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Rufus Thomas: The Sun Years, plus (CD)
29 tracks including all known surviving recordings from 1949 ' 1956, plus 2 recently discovered sides from his first recording session for Star Talent. All 8 original 78 rpm discs for Star Talent, Bullet, Chess, Sun, and Meteor. Some of these now for the first time ever from the first generation-tape. 3 recordings from the Memphis Recording Service, not originally issued and 2 original versions of songs Rufus Thomas covered (1 by Joe Hill Louis, 1 by Rosco Gordon; previously unissued). You'll also get the original version of Hound Dog by Big Mama Thornton, and 2 bonus recordings by Rufus Thomas' fellow DJ,
Moohah Williams. Extras includce 2 extracts from Rufus Thomas on radio WDIA in the 1950s and a rare radio interview with Daddy Cool.And of course, mastered as only Bear Family can do it. A newly researched 68-page booklet by Martin Hawkins largely based on interviews by himself and Dave Booth, plus rare photos and adverts.
Rufus Thomas was a one-off: a larger than life character who made as great a contribution to the performance and style of American music as he did to the recording of it. He saw it all from black vaudeville to rap... and played a major role in the evolution of African American music. His earlier R&B recordings have been unjustly obscured by his later role in the development of Stax Records and his string of soul hits. But Rufus Thomas was ' though he always played it down ' a damn fine blues and R&B singer in the 1950s. And this is one of the best cross-sections of African American music you'll hear from the period.
Rufus Thomas sings with the Lionel Hampton band, several Memphis R&B dance bands, and with Sun studio session groups. And, in case we forget, he gave Sun Records its first hit, Bear Cat.
Article properties:Rufus Thomas: The Sun Years, plus (CD)
|Thomas, Rufus - The Sun Years, plus (CD) CD 1|
|01||I'll Be A Good Boy||Rufus Thomas|
|02||I'm So Worried||Rufus Thomas|
|03||Who's That Chick||Rufus Thomas|
|04||Double Trouble||Rufus Thomas|
|05||Beer Bottle Boogie||Rufus Thomas|
|06||Gonna Bring My Baby Back||Rufus Thomas|
|07||Night Workin' Blues||Rufus Thomas|
|08||Why Did You Deegee||Rufus Thomas|
|09||Crazy About You Baby||Rufus Thomas|
|10||No More Dogging Around||Rufus Thomas|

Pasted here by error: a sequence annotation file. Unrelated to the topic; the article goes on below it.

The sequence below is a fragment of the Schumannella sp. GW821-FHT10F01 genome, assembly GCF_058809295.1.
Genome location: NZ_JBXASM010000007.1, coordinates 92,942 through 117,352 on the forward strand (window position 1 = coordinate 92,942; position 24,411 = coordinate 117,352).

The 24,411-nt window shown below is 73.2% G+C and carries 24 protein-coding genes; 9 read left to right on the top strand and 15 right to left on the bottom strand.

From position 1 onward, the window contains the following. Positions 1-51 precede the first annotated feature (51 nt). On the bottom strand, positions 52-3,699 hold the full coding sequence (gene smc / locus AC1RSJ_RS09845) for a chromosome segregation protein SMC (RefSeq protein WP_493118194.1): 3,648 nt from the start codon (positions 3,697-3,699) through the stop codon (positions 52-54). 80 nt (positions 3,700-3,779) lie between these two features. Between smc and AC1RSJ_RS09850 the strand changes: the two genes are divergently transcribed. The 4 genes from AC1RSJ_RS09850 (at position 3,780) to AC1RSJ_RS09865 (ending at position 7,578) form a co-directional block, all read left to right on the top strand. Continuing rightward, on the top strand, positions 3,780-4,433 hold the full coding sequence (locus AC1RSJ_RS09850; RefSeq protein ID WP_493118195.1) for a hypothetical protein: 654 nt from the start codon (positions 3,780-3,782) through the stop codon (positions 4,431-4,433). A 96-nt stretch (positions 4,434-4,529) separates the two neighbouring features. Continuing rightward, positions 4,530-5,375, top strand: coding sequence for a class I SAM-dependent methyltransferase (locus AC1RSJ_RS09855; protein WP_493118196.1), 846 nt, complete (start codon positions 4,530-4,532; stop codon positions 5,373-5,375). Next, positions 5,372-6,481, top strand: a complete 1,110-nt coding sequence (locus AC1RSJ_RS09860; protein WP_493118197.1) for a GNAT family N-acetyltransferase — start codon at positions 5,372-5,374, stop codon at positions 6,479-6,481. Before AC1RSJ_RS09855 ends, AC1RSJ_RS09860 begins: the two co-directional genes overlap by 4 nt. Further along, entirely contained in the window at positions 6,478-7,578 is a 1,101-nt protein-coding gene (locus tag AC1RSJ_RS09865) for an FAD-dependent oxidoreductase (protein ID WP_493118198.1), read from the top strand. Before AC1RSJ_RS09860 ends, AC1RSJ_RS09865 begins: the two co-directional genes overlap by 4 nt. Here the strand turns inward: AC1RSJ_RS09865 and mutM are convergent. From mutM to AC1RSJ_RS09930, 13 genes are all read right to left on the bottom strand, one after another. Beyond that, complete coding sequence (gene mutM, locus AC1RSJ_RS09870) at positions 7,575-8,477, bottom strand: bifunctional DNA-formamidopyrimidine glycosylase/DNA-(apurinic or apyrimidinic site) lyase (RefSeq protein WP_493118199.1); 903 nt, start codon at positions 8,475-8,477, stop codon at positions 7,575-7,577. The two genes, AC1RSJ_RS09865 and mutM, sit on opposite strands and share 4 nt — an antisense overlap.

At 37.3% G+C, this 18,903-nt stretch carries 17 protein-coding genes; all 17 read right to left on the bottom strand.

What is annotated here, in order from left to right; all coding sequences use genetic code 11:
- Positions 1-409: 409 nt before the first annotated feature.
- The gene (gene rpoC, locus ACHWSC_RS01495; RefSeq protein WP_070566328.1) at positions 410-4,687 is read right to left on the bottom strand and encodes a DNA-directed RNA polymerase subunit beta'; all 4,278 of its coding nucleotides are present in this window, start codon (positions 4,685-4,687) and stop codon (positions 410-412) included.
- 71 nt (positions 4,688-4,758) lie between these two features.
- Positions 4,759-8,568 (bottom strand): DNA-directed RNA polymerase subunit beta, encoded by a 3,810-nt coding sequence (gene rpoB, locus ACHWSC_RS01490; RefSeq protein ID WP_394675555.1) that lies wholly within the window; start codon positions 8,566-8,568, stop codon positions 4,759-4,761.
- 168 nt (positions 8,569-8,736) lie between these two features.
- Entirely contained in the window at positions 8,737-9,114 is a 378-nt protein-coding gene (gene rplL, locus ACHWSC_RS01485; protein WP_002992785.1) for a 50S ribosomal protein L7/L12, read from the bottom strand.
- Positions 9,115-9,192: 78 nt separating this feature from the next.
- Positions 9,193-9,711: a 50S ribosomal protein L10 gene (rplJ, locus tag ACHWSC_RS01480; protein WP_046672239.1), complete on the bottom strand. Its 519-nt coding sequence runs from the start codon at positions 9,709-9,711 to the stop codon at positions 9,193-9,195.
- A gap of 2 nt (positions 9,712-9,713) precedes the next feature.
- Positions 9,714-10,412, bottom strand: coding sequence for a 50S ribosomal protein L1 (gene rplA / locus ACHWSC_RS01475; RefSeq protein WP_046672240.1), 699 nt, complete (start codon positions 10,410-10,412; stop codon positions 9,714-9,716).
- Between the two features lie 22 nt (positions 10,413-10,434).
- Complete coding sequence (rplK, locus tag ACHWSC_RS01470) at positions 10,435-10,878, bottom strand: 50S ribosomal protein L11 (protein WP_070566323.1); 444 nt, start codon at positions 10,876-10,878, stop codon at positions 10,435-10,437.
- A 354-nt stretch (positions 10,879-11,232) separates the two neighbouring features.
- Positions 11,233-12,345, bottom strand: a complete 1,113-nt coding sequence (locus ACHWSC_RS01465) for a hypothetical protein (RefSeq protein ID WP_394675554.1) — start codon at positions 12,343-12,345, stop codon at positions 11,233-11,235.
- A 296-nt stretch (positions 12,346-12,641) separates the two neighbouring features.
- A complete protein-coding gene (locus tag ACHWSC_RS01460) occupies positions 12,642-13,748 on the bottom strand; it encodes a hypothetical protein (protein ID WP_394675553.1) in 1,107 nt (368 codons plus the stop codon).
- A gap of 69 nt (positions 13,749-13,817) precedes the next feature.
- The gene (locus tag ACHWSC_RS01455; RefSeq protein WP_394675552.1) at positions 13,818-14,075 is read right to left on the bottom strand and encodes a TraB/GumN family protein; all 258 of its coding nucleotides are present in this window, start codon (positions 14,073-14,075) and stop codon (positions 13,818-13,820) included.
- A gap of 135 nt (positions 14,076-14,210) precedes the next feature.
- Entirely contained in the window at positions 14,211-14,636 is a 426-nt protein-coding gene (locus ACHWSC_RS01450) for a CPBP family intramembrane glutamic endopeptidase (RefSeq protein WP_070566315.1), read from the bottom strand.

|11||Decorate The Counter||Rufus Thomas|
|12||Decorate The Counter||Rufus Thomas|
|14||Married Woman û1||Rufus Thomas|
|15||Married Woman û2||Rufus Thomas|
|16||I'm Off That Stuff||Rufus Thomas|
|17||Hound Dog||Rufus Thomas|
|18||Bear Cat (The Answer To Hound Dog)||Rufus Thomas|
|19||Walkin' In The Rain||Rufus Thomas|
|20||Tiger Man (King Of The Jungle)||Rufus Thomas|
|21||Tiger Man (King of the Jungle)||Rufus Thomas|
|22||Save That Money||Rufus Thomas|
|23||Intro patter to Sepia Swing Club||Rufus Thomas|
|24||Pink Pussycat Wine||Rufus Thomas|
|25||All Shook Out||Rufus Thomas|
|27||The Easy Livin' Plan||Rufus Thomas|
|28||I'm Steady Holdin' On||Rufus Thomas|
|29||Rufus Thomas on Daddy Cool show||Rufus Thomas|
"I'm the only one of its kind."
Louis Armstrong, one of his inspirations, Rufus Thomas was larger than life. He came both to symbolise the place and the music he grew from, and to transcend that time and place. His career spanned black music from vaudeville to funk.
We capture him here in the 1950s, the R&B years, at a time when he was firmly of and about Memphis, Tennessee and when he was just starting out as a recording artist. He was rather impressive fronting a blues combo or a swing jazz band, although he would often say, "I'm not really a singer, but I think I'm a pretty decent entertainer."
Rufus Thomas was above all a performer, a character. He was a dancer, an emcee, and a disc jockey before he found fame as the hit-making purveyor of dance-related recordings in the 1960s. Even then, it was his performance of those hits that was to the fore. Rufus came across as a man programmed to provide fun, who seemed not to take his music – or life in general - very seriously.
Yet Rufus Thomas did take very seriously his attempts to build a career as an entertainer, and he was a man who wanted to be given his due for the dues he had paid. In the early days of R&B, those dues included melding together elements of swing jazz and the blues with some memorable phrases and a winning vocal delivery, producing a considerable body of recorded music that has been under acknowledged over the years.
This CD collects together all the known surviving recordings Rufus made between 1949 and 1956 – his pre-Stax days, pre-Walking The Dog. Included are two previously discovered sides from his first recording session, for Star Talent. All eight of his original 78 rpm singles are here, as are all his other – not originally issued – songs recorded by Sam Phillips at the Memphis Recording Service. The original versions of three of Rufus’s recordings, by Rosco Gordon, Big Mama Thornton and Joe Hill Louis, are included also as interesting comparisons. We have included other bonus items: extracts from Rufus on radio WDIA, a disc by Rufus’s fellow disc jockey, Moohah, and parts of an illuminating radio interview Rufus gave to Dave Booth in 1986.
- "We didn't make a lot of money but we had a damn good time."
Rufus Thomas was always quick to make sure that you knew he was a city man first and foremost. In one of his earliest in-depth interviews he told Peter Guralnick: "I was born in Mississippi just below Collierville, about five miles from the Tennessee line in a little place called Cayce; it's not on anybody's map. That was March 26 1917,[though his social security records say March 27]but I grew up in Memphis. I been here since I was a year old. I don't know anything about country life, to tell you the truth."
from booklet BCD16695 - Rufus Thomas The Sun Years, plus
Read more at: https://www.bear-family.de/thomas-rufus-the-sun-years-plus.html
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